In relation to admissibility, unless the person making the apology wishes it to be admitted, such apology is not admissible in evidence to the detriment of the person. However, the AO contains an exception that where there is an exceptional case in the applicable proceedings (e.g. where there is no other evidence available for determining the issue), the decision maker may exercise his/her discretion to admit a statement of fact in an apology as evidence in the proceedings, but only if the decision maker is satisfied that it is just an equitable to do so.
Given the broad exception and the unclear scope as to how decision makers will exercise their discretion, this has created some uncertainty in the degree of protection extended to the person making the apology.
While the AO aspires to facilitate and encourage the early resolution of civil disputes in Hong Kong, as it has not yet come into force, it is currently unknown whether it will achieve its objectives. In principle, as the AO will be applicable to Labour Tribunal proceedings, this could be helpful in certain employment disputes where employees feel aggrieved by the employer's actions and demand for an apology. Under the new regime, employers may be more open to make an apology without the fear of making a concession that could be used against them in subsequent legal proceedings at the Labour Tribunal or the civil courts.
Current status regarding the Employment (Amendment) Bill 2017 ("2017 Bill")
The 2017 Bill is largely similar to the Employment (Amendment) Bill 2016 ("2016 Bill") introduced into the LegCo in March 2016, but lapsed following the end of the 2012-2016 LegCo term. The 2017 Bill aims to amend the Employment Ordinance (Cap. 57) to provide the Labour Tribunal with the power to order reinstatement or re-engagement in cases involving unreasonable or unlawful dismissal, without the need for the employer's agreement. This will change the status quo where any order for reinstatement or re-engagement requires the employee and the employer's consent.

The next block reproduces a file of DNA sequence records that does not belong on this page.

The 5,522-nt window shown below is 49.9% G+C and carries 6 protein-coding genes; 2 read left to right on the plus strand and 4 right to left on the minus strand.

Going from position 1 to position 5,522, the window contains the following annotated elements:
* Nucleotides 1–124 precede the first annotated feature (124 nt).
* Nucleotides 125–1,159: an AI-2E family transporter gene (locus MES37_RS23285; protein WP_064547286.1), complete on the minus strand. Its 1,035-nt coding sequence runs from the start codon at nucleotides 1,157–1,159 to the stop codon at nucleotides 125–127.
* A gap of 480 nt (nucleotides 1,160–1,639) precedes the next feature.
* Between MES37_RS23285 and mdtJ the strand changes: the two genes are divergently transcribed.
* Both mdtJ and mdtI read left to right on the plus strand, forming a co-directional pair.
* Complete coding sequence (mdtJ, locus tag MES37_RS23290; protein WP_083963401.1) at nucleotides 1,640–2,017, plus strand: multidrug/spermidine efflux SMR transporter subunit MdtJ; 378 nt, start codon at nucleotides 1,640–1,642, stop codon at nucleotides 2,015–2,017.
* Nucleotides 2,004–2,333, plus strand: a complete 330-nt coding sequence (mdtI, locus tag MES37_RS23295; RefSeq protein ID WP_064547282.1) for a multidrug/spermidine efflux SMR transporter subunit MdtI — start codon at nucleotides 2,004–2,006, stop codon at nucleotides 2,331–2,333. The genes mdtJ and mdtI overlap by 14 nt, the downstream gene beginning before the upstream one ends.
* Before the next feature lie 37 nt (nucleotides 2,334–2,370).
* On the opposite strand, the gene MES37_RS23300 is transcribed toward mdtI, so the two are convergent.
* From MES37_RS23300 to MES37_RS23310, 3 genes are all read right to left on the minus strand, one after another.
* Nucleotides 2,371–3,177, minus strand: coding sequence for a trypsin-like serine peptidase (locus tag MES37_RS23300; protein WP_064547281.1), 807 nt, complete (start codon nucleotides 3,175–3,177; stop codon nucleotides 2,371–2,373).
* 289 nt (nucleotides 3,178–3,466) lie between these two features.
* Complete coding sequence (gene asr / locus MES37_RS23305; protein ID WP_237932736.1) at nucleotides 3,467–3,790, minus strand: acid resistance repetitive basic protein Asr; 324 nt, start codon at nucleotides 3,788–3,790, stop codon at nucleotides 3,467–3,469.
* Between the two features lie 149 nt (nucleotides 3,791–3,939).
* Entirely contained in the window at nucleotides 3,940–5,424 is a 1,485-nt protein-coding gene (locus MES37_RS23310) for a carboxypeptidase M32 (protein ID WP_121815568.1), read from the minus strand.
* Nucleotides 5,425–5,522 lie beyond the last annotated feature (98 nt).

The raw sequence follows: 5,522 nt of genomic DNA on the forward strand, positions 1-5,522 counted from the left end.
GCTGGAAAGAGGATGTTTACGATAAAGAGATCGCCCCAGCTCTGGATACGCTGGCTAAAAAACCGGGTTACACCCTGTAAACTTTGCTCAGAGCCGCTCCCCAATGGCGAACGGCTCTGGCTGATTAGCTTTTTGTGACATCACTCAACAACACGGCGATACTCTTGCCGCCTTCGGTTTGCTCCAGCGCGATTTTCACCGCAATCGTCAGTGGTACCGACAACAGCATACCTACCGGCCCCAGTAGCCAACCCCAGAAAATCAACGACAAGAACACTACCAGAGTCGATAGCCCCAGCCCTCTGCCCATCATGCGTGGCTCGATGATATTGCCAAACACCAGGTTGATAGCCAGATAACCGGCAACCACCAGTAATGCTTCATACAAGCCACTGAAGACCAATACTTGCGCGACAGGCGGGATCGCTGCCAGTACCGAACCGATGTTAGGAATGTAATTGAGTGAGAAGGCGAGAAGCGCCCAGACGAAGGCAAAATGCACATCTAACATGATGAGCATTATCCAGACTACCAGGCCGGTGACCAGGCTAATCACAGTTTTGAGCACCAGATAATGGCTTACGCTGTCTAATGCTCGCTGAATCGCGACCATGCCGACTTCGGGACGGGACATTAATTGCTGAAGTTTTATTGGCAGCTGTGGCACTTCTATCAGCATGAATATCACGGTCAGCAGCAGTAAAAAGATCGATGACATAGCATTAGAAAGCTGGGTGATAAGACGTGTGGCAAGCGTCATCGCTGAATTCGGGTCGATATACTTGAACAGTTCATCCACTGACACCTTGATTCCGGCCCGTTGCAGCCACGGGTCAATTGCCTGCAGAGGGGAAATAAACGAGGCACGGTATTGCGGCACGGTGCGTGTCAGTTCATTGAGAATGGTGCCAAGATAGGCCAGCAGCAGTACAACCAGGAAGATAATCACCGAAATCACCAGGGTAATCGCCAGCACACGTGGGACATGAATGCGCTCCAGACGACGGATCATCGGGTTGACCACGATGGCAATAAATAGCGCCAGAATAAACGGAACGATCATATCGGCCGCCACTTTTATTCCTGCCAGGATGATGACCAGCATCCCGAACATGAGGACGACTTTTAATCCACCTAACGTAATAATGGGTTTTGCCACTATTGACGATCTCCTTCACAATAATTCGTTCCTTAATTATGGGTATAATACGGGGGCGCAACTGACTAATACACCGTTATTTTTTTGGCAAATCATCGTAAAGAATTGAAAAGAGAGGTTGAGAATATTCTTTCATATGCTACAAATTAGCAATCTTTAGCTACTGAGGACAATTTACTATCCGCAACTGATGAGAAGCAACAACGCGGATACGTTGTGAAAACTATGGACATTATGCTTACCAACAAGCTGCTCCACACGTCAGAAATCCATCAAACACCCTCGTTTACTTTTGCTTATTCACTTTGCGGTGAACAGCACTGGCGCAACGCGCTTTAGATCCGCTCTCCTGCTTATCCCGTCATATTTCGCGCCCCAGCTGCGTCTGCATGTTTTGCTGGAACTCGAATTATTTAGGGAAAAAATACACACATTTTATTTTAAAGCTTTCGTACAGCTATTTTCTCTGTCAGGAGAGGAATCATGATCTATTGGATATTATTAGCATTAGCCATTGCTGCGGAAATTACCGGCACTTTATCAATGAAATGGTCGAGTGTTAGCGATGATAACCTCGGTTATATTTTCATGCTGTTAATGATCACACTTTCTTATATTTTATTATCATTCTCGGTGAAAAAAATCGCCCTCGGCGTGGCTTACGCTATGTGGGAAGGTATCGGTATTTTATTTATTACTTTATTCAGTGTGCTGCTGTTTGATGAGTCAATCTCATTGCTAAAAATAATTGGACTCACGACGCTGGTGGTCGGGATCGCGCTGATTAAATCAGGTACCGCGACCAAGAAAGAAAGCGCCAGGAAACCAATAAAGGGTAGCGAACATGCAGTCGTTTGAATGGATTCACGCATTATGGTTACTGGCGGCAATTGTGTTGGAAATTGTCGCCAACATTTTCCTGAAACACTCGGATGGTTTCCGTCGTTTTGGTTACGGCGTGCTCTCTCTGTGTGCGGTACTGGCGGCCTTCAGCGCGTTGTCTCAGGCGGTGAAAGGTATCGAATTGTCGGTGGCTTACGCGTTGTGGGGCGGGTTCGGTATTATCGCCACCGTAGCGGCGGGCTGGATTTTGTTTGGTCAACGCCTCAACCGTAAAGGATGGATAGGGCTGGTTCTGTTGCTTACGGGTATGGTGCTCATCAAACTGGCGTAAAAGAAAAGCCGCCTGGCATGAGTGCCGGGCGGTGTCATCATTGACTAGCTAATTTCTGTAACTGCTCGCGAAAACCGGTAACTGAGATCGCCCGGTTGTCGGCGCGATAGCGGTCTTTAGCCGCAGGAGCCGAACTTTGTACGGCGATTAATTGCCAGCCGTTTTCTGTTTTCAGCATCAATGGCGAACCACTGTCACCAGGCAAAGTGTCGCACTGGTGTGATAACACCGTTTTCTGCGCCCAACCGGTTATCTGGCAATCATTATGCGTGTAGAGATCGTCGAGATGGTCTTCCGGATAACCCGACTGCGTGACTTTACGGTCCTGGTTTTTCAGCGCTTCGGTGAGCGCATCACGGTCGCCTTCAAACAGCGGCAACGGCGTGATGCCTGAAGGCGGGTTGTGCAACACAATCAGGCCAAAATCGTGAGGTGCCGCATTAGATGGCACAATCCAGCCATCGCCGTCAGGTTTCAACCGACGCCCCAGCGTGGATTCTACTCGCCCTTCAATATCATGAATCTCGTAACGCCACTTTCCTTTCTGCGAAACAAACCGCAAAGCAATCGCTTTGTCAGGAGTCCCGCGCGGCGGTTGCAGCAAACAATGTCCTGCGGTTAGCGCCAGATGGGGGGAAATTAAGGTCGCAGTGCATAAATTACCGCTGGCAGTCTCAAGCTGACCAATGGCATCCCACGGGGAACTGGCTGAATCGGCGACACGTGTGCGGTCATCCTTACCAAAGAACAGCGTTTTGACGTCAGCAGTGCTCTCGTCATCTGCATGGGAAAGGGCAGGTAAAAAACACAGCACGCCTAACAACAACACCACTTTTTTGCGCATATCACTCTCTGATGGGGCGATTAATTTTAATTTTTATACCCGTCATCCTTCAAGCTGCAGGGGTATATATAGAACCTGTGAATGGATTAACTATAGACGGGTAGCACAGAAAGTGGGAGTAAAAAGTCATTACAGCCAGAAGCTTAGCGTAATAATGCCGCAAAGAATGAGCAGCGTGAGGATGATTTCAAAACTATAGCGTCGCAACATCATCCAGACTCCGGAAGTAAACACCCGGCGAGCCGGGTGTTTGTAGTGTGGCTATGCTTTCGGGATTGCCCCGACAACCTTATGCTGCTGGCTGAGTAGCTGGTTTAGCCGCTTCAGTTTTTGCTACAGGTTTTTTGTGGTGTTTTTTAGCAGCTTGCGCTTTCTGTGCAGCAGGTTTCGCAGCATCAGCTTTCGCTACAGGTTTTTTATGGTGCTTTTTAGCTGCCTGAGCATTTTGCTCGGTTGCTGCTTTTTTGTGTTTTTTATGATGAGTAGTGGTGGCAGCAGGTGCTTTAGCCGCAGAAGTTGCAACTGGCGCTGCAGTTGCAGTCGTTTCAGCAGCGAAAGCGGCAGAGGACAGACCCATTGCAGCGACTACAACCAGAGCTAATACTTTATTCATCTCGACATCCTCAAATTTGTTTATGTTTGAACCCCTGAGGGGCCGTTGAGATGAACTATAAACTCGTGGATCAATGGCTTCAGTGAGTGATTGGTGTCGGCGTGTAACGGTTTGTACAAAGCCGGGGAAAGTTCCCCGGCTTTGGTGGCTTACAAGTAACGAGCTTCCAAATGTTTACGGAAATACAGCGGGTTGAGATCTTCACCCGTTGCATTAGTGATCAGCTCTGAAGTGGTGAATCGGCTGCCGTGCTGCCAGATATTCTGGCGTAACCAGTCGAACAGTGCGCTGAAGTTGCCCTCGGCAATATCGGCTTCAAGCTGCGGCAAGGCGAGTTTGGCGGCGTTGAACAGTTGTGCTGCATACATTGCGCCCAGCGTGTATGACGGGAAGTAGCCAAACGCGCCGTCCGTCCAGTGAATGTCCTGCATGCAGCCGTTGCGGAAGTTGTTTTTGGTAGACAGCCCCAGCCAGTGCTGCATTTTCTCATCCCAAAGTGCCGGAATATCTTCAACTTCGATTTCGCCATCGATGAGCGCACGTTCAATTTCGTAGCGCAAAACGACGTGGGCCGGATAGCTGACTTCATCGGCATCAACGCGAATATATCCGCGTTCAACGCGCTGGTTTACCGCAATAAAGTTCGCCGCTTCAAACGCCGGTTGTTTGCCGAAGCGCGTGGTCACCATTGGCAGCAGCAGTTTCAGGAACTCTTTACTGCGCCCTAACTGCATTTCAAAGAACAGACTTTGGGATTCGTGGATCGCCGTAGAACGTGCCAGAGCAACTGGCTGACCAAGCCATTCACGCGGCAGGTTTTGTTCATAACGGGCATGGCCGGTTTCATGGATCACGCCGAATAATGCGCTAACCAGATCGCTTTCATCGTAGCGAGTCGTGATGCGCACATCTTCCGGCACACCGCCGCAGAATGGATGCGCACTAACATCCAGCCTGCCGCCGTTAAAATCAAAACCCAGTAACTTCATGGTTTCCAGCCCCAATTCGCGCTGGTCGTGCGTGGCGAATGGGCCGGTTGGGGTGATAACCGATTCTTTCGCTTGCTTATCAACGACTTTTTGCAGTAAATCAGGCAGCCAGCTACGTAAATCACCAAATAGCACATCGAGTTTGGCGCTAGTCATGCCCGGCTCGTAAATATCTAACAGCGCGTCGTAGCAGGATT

The main difference between the 2017 Bill and the 2016 Bill is that the 2017 Bill provides that if an employer fails to reinstate or re-engage the employee following the Labour Tribunal's order, the employer will need to pay to the employee a further sum set at three times the employee's average monthly wages, subject to a cap of $72,500 (the proposed cap was HK$50,000 in the 2016 Bill). Such sum will be in addition to other remedies awarded to the employee.
Legal Updates - PRC
By Ying Wang and Lorraine Sun
New Amendment to the Civil Code
On 15 March 2017, the General Rules of the Civil Law of the People's Republic of China ("General Rules") were adopted and promulgated at the Fifth Session of the 12th National People's Congress and widely attracted the public's attention. The General Rules will be effective from 1 October 2017. These General Rules are seen as an amendment to the General Principles of the Civil Law ("General Principles"), which took effect in 1986 and were amended on 27 August 2009. The General Rules signify the first step for China in establishing the Civil Code. In addition to its evidently profound impact on the civil law landscape, the General Rules will bring certain implications for the employment law regime, which are discussed in more detail below.